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United States Department of Agriculture

Agricultural Research Service

Research Project: DEVELOPING NOVEL PROCESSES FOR INCORPORATING THE UNIQUE NUTRITIONAL AMD FUNCTIONAL PROPERTIES OF RICE INTO VALUE-ADDED PRODUCTS
2007 Annual Report


1a.Objectives (from AD-416)
Through basic and applied research, new technologies for converting rice bran, hulls, endosperm components, in situ and isolated, into high value, high demand products that incorporate their unique nutritional and functional properties will be developed targeting the following objectives:.
1)develop technologies for health-beneficial products from rice bran and hulls; and.
2)develop technologies for rice-sweet potato products.


1b.Approach (from AD-416)
Physical and chemical methodologies will be employed for converting rice bran, rice hulls and their components into value-added products. Anticipated new processes and value-added products are:.
1)efficient, environmentally-friendly processes for extraction of protein from full-fat and defatted rice bran for infant formulations, nutritional supplements, and food ingredients;.
2)rice wax, bran, and hull fractions with desirable functional and health-beneficial properties (e.g., cholesterol-lowering, anti-oxidative); and.
3)gluten-free rice and rice -sweet potato products with enhanced nutritional (e.g., vitamin- and antioxidant-rich, cholesterol-lowering) and unique functional (e.g., low oil-uptake) properties.


3.Progress Report
Completed 95% of the repair of jet cooker assembly to extract protein, starch and oil from rice bran. Jet cooker was damaged due to Hurricane Katrina flooding. Initiated research to develop rice bran-meat products in collaboration with Southern University, Baton Rouge, LA. Initiated development of sweet potato-rice bread. Developed edible films using pullulan and rice wax.


4.Accomplishments
a. EDIBLE RICE WAX FILMS. -- Edible films, normally prepared by hydrophilic (water soluble or dispersible) starch and proteins, are useful as a special form of food or as coating and carriers of flavor and nutritional additives. To develop desirable food-use properties, highly hydrophilic starch or polysaccharide films need modifications to improve their resistance to water vapor permeability. For that purpose, the incorporation of hydrophobic (water-resisting) ingredients, such as oil and wax, has normally been practiced. Unit scientist prepared edible films using rice wax and pullulan (a good film making polysaccharide) as the main ingredients. The developed rice wax-based films have desirable water vapor permeability and will be useful as carriers of flavor and nutritional additives or as barriers for separation, protection and preservation purposes. Up to 34% rice wax can be used in these films, which not only promotes the use and add values to a surplus agricultural commodity but also enhances human health by introducing a superior nutritional ingredient to our diet to meet the demand of health conscious consumers. This research aligns with National Program 306, "Quality and Utilization of Agricultural Products, and addresses component “New Processes, New Uses, and Value-added Food and Biobased Products.” Addresses problem 2A, "New Product Technology."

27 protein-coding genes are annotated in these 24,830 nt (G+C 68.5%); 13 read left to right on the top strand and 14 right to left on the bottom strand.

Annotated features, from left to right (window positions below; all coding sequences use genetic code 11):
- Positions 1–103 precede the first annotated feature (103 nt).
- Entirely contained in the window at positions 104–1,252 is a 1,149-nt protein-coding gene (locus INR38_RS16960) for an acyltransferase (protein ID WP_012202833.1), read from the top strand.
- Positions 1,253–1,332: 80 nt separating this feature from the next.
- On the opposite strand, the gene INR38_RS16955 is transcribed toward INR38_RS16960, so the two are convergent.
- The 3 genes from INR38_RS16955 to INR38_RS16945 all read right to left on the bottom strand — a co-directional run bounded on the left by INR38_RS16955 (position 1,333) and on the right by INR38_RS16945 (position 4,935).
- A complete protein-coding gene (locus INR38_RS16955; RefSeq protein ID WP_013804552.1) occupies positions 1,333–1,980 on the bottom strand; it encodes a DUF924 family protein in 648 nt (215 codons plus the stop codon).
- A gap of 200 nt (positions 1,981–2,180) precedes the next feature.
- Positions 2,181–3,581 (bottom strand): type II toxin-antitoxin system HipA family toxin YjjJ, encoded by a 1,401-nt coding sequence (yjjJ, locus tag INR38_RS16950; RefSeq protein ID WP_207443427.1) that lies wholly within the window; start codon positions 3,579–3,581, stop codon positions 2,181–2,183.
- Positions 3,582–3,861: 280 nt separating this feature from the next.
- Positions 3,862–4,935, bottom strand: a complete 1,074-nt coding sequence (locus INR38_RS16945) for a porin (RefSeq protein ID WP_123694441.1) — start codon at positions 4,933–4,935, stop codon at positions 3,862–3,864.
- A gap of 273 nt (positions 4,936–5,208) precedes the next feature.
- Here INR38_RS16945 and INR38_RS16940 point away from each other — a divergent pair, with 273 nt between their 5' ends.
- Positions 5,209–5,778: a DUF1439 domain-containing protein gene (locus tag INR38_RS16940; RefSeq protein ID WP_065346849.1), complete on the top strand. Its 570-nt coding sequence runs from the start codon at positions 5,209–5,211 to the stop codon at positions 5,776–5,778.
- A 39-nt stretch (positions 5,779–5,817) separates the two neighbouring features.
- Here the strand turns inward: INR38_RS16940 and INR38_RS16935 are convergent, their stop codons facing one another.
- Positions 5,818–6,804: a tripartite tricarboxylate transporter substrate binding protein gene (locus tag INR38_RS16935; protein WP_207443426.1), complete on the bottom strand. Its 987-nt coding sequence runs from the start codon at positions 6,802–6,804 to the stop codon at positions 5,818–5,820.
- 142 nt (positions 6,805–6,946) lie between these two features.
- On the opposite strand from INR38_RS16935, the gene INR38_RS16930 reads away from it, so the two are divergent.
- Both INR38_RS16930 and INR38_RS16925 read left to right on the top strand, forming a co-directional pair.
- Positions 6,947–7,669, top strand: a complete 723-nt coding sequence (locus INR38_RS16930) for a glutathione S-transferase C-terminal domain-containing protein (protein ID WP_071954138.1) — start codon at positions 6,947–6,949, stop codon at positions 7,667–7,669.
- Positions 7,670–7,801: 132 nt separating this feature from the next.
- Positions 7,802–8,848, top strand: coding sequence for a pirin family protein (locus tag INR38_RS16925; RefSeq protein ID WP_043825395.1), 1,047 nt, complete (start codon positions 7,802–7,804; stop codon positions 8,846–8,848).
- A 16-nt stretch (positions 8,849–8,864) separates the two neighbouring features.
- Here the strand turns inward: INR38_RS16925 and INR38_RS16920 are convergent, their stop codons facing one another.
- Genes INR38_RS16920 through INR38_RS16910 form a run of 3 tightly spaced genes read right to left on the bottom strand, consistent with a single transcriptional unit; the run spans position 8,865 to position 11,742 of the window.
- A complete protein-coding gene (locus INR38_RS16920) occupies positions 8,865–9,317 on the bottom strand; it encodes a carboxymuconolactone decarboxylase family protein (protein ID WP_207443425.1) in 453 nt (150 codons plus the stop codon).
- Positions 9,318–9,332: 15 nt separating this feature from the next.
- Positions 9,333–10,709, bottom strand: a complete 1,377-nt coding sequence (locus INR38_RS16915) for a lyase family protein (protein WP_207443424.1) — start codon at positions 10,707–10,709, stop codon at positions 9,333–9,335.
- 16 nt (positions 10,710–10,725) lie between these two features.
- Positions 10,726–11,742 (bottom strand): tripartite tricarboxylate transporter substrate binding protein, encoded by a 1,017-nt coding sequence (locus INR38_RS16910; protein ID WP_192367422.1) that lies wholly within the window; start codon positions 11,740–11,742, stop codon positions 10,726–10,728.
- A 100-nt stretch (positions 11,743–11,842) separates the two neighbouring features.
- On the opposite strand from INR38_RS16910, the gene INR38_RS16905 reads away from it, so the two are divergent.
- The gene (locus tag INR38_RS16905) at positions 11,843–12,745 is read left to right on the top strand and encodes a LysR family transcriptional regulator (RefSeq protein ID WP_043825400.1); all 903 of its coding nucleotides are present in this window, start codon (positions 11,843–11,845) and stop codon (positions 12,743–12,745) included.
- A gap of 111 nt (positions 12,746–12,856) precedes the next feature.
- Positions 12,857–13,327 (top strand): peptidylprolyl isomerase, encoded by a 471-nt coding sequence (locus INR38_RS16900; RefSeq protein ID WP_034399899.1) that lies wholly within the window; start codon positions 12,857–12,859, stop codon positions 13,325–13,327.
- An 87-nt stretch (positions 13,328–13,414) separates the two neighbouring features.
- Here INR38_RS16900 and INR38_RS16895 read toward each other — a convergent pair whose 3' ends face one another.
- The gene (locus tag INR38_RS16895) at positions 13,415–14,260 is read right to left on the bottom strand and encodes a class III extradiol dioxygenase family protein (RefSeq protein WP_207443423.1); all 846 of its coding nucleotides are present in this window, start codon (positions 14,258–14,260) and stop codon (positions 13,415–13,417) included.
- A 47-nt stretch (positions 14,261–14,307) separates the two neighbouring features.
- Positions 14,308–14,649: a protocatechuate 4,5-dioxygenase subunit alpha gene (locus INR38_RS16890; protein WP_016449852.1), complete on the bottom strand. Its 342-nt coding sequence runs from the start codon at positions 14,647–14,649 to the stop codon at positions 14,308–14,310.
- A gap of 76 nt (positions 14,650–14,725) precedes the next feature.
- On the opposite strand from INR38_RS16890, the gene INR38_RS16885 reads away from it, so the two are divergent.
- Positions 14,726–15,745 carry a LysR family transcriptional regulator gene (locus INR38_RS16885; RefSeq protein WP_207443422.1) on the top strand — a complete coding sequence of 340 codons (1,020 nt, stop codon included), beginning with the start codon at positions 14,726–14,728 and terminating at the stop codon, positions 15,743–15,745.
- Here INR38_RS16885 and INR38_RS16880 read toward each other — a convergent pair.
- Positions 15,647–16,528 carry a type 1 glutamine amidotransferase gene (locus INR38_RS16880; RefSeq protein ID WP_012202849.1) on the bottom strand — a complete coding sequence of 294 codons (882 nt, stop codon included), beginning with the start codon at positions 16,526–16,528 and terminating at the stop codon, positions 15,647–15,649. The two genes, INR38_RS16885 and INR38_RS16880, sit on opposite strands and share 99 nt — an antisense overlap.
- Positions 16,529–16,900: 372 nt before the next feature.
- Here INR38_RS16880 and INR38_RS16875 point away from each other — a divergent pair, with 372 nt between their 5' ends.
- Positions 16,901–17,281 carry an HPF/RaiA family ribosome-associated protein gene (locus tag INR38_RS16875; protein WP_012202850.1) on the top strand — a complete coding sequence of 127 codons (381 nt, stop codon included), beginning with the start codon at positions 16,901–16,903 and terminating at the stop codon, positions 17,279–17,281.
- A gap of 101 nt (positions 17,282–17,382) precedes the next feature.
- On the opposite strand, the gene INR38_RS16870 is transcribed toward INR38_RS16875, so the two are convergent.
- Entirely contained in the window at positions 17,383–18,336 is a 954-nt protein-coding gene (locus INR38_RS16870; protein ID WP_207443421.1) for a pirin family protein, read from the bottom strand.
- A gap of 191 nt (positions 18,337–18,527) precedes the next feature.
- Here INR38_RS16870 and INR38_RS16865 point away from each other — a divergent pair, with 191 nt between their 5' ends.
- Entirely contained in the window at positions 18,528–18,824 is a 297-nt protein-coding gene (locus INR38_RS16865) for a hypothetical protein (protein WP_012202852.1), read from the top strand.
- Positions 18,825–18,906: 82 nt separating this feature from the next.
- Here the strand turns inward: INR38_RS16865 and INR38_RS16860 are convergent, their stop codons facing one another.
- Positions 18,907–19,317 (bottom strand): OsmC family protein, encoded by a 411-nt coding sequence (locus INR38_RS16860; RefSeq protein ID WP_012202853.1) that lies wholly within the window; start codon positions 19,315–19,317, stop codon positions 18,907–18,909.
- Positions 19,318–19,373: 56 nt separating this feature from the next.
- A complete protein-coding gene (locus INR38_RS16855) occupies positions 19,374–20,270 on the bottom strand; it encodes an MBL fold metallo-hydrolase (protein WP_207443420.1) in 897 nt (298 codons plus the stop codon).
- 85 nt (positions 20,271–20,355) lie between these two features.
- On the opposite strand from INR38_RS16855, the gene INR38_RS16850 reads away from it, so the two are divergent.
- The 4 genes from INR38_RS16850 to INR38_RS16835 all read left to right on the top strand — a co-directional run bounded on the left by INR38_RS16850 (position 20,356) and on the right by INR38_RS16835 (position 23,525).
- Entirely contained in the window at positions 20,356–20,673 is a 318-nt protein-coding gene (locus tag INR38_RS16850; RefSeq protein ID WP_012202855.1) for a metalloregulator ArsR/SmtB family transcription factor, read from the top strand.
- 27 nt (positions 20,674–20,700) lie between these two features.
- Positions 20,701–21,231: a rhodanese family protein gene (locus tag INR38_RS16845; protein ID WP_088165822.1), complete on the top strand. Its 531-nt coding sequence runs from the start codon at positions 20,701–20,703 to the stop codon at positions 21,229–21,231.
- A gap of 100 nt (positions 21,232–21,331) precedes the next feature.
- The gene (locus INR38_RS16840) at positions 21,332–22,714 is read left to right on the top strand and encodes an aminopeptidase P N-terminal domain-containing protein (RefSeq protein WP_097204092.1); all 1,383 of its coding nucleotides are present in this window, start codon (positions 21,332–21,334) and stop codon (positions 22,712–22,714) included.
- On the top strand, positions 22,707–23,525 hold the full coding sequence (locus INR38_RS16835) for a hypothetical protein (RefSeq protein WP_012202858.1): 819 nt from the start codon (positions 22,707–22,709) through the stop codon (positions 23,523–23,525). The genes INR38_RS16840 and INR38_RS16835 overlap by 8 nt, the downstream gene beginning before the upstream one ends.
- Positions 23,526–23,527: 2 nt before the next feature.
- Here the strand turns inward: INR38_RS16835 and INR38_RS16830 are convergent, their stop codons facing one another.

5.Significant Activities that Support Special Target Populations
Development of gluten-free rice products supports nutritional needs of those with Celiac Sprue and other intestinal diseases.


6.Technology Transfer

Number of non-peer reviewed presentations and proceedings4
Number of newspaper articles and other presentations for non-science audiences1

Review Publications
Kadan, R.S., Phillippy, B.Q. 2007. Effects of yeast and bran on phytate degradation and minerals in rice bread. Journal of Food Science and Technology. 72(4):C208-C211.

Kadan, R.S., Schluckebier, M. 2007. Rice bread for people with celiac disease. American Institute of Baking International. XXIX(1):1-6.

Anderson, A.K., Guraya, H.S. 2007. Effects of microwave heat-moisture treatment on properties of waxy and non-waxy rice starches. Journal of Food Chemistry. 97(2):318-323.

Last Modified: 11/25/2014
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